“The Leader must have a deep understanding of the workplace personality, character, and conscience.”
For employees today, the workplace fulfills many of those all-important human social needs, especially those rooted in mutual respect whose foundations are built on in-person communication. At the most primal level, human beings are social animals driven by a sense of purpose. If you consider the workplace environment at a handful of successful companies, you will discover they have many things in common. You will surely find a collective identity and a sense of responsibility toward the achievement of a common goal, but not necessarily through compliance with a specific set of company rules or standards (that is, being told how you should do something). At many of these companies, you will also find employees extol a true sense of belonging.
Have you ever thought to yourself, “Wow, this group of folks just clicks! I don’t know what it is; they just seem to click. They really work well together.”
When we talk about the workplace conscience, we are not referring to individual conscience expressed in the workplace based on worker’s conflicting beliefs. Instead, these are the elements that contribute to the personality of the workgroup and whether there is a general consensus among team members as to how the group approaches different tasks – be that in a positive or sometimes not so positive way. Understanding the factors that shape the collective personality of the group is essential for the Leader to succeed. The Leader must be aware that team personality has proven a robust predictor of team efficiency, and these efficiencies – and subsequent successes – should not be minimized.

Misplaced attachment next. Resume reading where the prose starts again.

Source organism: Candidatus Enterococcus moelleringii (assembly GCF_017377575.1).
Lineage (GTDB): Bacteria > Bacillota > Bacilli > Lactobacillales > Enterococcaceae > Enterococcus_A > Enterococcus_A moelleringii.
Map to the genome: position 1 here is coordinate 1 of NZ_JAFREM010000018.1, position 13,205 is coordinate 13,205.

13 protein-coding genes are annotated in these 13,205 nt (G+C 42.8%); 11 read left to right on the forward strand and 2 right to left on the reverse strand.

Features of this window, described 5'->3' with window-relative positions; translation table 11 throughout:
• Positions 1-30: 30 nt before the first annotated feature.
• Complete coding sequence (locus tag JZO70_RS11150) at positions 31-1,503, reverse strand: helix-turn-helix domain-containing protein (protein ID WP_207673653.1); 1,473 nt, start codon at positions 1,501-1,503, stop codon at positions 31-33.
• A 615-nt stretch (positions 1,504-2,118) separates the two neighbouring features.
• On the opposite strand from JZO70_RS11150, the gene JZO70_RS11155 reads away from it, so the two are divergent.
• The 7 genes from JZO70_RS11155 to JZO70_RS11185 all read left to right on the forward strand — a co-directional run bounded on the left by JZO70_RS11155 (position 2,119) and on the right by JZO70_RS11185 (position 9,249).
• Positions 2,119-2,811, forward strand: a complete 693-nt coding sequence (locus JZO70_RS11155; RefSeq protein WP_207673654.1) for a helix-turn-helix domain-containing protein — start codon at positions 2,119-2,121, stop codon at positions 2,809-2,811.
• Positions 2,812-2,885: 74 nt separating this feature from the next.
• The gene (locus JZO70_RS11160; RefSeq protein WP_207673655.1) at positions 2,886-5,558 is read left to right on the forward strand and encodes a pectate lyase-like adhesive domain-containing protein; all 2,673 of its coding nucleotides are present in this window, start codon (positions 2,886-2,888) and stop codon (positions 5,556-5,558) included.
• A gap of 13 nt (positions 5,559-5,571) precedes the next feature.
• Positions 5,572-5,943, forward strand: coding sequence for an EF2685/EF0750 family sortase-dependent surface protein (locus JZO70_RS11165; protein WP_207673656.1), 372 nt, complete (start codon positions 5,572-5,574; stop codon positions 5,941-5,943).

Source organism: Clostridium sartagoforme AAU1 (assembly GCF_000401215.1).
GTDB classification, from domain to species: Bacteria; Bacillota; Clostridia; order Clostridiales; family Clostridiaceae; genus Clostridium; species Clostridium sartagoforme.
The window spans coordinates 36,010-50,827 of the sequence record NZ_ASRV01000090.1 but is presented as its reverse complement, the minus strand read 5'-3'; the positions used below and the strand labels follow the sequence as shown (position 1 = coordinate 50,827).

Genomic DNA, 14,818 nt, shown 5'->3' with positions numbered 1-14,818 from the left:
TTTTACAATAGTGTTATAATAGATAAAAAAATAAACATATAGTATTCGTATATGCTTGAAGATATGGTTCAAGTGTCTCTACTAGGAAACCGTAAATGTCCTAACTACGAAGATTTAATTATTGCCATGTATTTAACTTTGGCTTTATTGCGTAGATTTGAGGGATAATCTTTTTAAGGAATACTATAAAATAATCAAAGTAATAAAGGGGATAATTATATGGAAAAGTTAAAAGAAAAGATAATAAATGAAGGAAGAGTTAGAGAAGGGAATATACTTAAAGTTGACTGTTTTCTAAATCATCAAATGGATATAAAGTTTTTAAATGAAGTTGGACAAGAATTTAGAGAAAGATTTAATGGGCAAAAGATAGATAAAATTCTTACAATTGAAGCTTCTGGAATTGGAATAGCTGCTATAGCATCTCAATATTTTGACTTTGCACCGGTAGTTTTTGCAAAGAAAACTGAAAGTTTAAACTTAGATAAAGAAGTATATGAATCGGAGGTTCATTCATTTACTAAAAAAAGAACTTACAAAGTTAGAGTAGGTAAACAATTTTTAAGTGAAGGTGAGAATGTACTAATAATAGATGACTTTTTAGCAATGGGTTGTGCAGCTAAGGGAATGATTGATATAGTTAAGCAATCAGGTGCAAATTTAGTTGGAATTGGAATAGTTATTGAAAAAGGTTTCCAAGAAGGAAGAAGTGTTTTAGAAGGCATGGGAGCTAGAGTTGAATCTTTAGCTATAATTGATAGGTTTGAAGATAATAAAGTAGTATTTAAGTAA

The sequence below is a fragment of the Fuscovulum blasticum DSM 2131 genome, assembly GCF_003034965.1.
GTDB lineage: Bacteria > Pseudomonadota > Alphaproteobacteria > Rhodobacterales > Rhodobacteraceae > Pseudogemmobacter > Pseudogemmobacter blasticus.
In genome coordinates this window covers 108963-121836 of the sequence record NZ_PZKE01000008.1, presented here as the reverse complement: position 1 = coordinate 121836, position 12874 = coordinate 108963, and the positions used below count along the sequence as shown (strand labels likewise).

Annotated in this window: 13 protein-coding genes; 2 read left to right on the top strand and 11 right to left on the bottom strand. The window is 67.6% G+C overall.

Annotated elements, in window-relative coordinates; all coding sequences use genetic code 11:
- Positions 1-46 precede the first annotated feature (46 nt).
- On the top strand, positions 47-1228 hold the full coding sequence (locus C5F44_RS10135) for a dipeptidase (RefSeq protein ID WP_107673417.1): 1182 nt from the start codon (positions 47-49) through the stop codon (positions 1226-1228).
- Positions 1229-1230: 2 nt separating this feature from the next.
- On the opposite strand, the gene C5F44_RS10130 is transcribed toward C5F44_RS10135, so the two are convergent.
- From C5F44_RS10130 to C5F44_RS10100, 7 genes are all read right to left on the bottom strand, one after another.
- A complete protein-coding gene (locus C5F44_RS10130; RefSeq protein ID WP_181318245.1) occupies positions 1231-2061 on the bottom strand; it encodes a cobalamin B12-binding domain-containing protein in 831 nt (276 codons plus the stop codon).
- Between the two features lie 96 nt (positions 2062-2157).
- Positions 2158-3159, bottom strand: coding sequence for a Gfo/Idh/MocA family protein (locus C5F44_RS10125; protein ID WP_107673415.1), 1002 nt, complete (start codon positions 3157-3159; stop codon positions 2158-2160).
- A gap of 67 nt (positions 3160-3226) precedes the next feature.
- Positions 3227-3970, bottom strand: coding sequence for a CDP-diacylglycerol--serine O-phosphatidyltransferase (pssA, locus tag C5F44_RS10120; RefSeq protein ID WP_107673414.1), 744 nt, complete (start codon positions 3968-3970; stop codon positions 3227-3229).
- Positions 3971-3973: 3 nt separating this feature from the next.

Short of having your entire employee pool take a 30 or 40 question factor analysis survey, are there traits the Leader can quickly identify that help define the collective personality of the group? If workplace character is an expression of the group conscience, how does the group conscience come to exist? What is its makeup? Of what is ‘group conscience’ comprised?
Our last article did a very quick dive into determining personal character traits – strengths and weaknesses. Might there be any techniques that we discussed previously that apply to the assessment of the group? If the workplace personality or character is an expression of group conscience, it is first necessary to understand what group conscience means.
Those who would be Leaders in this brave new world must be able to anticipate and interpret these things and do so quickly.
What is ‘Group Conscience’?
One of the best definitions I have seen describing a ‘group conscience’ comes from the addiction community. There are many program descriptions and explanations to assist the new 12-step or other program inductees toward an understanding of the commitment that they are making toward ridding their lives of addiction. This one is from GreySheeters Anonymous and is equally applicable to any group (as evident in its broad adoption).
“The Group Conscience is the collective conscience of the group’s members, representing substantial unanimity on issues involving the group before definitive action is taken.” 
It is vital here to make the distinction between ‘group conscience’ and ‘mob rule,’ two terms sometimes used interchangeably and very incorrectly. Group conscience recognizes authority and implies that any pertinent information has been shared, and all views have been respectfully considered before a majority or consensus is reached. In short, ‘mob rule’ is more the control of a situation by a few, typically by violence or intimidation. The important thing to realize here is that these mutual considerations do not necessarily need to occur consciously.
How is Group Conscience Formed?
In the workplace, group conscience develops when individual members of the group have the opportunity to share independent points of view and discuss differing opinions, ultimately identifying differences and similarities. More than merely arriving at a consensus through majority similarity, it is the importance, the weight given to the individual factors on which each member agrees or disagrees that forms the bonds within the group. I suggest that among the strongest of these factors is consensus around purpose.